On July 14th, Food Management launched its Back to School leadership series examining the outlook and outlining potential coping strategies for the K-12 and college/university foodservice markets with an hourlong session looking at the prospects for these two key onsite dining markets. The session, featuring FM Editor in Chief Becky Schilling and Mark Brandau, group manager for research and consulting firm Datassential, used Datassential survey findings and FM’s ongoing coverage of the onsite dining market to develop a portrait of how things stand for K-12 and college foodservice.
Among the key takeaways was that things look slightly better for the former than the latter because of the nature of the markets.
“K-12 has this irreplaceable job and responsibility to provide meals to a pretty food-insecure population [whose] families might become customers for this kind of foodservice as well, [while] C&U is a little better set up for remote learning” that can be done without students being onsite and serving as customers for campus dining, Brandau noted.
This was reflected in Datassential surveys that showed significantly more college dining programs than K-12 dining programs that saw steep drop-offs—or even full shutdowns—this spring. “There is no single C&U operator that responded to one of our surveys [who said] that sales haven’t decreased,” Brandau noted. Further, the vast majority (88%) of K-12 survey respondents reported “no staff cuts so far” while 54% of C&U respondents said they “laid off 75% or more of our staff.”
Unsurprisingly, more K-12 survey respondents (38%) were “cautiously optimistic” about the fall than college respondents (25%) and more college respondents (12%) than K-12 respondents (2%) were “very nervous we will not be able to come back from this crisis.” Indeed, 65% of K-12 respondents expect to be open for the fall term while 62% of C&U respondents are “not sure yet.”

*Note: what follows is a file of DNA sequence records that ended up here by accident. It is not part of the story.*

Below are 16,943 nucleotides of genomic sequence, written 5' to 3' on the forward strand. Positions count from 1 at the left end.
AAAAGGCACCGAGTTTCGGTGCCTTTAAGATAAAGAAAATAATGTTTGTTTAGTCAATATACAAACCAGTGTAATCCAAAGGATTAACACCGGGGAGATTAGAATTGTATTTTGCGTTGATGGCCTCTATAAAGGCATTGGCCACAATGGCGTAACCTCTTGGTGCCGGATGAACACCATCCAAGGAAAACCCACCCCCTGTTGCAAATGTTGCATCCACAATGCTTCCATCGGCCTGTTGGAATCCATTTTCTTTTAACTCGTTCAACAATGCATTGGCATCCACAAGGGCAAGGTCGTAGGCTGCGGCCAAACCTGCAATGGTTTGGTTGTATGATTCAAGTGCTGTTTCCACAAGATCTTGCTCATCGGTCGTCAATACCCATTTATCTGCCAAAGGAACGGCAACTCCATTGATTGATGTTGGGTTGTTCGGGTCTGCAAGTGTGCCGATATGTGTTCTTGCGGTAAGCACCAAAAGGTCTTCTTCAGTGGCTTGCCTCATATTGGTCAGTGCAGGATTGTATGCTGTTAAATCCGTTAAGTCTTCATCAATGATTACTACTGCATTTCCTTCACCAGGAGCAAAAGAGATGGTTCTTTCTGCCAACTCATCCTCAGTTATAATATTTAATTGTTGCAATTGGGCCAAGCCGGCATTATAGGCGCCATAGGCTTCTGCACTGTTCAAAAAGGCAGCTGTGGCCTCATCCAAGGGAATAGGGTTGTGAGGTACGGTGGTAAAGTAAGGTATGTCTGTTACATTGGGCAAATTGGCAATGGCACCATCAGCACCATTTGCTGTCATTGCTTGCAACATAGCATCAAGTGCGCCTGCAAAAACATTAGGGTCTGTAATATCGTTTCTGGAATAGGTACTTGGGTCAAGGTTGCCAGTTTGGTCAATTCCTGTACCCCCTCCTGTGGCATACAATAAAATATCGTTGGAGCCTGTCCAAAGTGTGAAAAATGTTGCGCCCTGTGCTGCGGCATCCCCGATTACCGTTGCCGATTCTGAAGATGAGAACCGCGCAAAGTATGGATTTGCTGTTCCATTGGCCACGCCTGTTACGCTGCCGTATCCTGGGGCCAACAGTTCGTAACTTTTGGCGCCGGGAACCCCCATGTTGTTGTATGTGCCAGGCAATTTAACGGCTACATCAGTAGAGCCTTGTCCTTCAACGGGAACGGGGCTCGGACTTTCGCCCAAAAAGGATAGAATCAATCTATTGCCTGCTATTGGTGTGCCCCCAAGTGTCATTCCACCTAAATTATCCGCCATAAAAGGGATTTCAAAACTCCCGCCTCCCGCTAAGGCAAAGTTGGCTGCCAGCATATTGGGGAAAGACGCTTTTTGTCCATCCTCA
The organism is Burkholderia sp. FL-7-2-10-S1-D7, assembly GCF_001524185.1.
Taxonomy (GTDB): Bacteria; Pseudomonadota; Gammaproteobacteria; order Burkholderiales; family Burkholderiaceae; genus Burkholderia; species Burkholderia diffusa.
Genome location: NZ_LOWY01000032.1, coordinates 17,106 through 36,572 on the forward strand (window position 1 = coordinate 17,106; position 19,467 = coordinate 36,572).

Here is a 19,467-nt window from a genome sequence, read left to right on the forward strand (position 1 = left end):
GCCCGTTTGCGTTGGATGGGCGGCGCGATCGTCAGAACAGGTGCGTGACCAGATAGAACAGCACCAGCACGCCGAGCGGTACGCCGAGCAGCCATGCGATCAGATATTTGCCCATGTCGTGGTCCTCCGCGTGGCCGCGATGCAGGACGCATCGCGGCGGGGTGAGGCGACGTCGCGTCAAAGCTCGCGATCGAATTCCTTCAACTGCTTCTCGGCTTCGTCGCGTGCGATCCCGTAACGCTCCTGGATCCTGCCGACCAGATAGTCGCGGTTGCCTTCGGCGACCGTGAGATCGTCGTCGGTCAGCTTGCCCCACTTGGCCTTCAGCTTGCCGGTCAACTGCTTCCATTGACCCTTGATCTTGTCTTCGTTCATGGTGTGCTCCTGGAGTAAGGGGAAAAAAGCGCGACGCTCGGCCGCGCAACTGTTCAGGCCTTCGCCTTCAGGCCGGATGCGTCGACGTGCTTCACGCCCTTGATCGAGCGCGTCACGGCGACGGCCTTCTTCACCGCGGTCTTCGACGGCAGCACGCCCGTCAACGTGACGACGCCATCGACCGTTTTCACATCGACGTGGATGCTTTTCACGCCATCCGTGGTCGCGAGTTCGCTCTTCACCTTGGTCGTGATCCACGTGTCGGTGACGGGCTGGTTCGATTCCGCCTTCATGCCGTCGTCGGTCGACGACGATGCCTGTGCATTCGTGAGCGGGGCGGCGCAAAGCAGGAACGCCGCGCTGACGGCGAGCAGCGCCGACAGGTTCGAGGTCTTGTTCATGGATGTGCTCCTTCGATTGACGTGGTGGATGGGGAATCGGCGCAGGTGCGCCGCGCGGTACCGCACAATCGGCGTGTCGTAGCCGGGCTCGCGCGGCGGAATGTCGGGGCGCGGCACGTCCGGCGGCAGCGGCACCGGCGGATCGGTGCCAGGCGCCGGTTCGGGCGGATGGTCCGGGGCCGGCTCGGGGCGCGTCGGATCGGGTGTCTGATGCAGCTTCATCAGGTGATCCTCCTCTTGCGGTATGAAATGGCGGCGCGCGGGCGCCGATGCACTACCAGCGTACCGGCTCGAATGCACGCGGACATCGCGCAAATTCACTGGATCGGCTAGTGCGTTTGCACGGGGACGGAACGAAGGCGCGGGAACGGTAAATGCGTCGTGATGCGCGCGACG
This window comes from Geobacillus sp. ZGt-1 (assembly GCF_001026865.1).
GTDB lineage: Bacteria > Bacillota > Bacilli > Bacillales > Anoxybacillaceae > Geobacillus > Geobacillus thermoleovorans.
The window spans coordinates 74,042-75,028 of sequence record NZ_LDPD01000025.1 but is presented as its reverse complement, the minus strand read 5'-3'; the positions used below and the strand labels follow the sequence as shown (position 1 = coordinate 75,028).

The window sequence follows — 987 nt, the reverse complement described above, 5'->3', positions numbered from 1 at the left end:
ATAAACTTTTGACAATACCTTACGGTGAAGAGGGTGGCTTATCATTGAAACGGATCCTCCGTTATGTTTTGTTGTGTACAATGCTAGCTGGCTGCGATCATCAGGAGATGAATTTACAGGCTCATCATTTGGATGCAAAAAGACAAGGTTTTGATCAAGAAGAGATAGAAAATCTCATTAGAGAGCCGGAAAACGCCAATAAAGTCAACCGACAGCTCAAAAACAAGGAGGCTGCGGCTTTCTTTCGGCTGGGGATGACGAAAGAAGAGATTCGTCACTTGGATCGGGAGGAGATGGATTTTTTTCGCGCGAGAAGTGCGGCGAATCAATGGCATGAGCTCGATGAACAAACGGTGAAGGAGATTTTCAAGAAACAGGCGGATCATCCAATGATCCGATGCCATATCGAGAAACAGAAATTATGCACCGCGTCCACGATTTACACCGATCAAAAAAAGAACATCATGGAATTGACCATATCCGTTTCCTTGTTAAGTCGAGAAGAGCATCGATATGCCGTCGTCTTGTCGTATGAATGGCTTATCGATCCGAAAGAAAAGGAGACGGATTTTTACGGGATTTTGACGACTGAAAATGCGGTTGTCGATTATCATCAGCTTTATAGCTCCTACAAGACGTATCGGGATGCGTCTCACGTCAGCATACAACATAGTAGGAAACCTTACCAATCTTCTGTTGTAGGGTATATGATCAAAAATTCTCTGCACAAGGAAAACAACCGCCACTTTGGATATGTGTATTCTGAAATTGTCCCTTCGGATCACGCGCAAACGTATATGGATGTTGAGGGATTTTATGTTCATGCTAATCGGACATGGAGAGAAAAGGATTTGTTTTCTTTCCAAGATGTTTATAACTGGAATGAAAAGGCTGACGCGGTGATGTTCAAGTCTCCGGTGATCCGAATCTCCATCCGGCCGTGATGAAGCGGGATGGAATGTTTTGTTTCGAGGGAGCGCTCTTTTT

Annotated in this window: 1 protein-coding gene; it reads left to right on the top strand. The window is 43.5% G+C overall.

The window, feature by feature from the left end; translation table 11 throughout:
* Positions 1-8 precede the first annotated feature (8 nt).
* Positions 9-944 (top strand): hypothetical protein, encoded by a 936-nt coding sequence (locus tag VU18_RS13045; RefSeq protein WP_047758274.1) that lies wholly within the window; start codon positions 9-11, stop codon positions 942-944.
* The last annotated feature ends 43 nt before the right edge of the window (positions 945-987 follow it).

That doesn’t mean K-12 doesn’t face challenges. Schilling noted that FM found that while many K-12 programs continued to operate this past spring, the meal count numbers, and therefore revenue, were lagging.
“School districts opened up a lot of grab-and-go centers, but they quickly realized they needed to reduce the numbers because they were seeing fewer students and meals they were serving,” she noted.
In fact, Datassential’s surveys show a 36% drop in the number of meals served this spring by K-12 programs compared to pre-COVID projections, though that was still less than the 48% drop experienced by college dining programs.
Given the uncertainty about how and how much to reopen, K-12 meal program can be expected to continue to struggle with meal counts if large numbers of students stay out of school buildings.
One potential source of revenue to make up for lost student meal sales might be in more meals served to the families of students, and in fact Datassential’s survey shows that 59% of K-12 respondents have already started offering meal kits or take-and-bake items.
College dining programs, meanwhile, will experience a radical change from a model where they were at times going to extreme lengths to serve students, offering everything from meals for specialized diets and exotic cuisines made with authentic ingredients to late-night dining and other convenience-oriented services. In the wake of COVID, “there may be a re-evaluation of what really is important in a college dining program,” Schilling said. “What food provides for mental as well as physical health I think will be of great importance to C&U operations in the next year.”
There is also the big question for C&U of how many students will be on campus and how inclined will they be to patronize campus dining, given that much of it inevitably will be takeout. Some are looking at technology solutions, though some Datassential surveys seem to indicate a reluctance to embrace tech solutions like integrating robots to reduce human contact, voice/facial recognition software and even going cashless.
Join us next week for the second week of Back To School with Food Management, where we’ll focus on setting up a delivery program on your campus and lunch in the classroom and other service styles for child nutrition.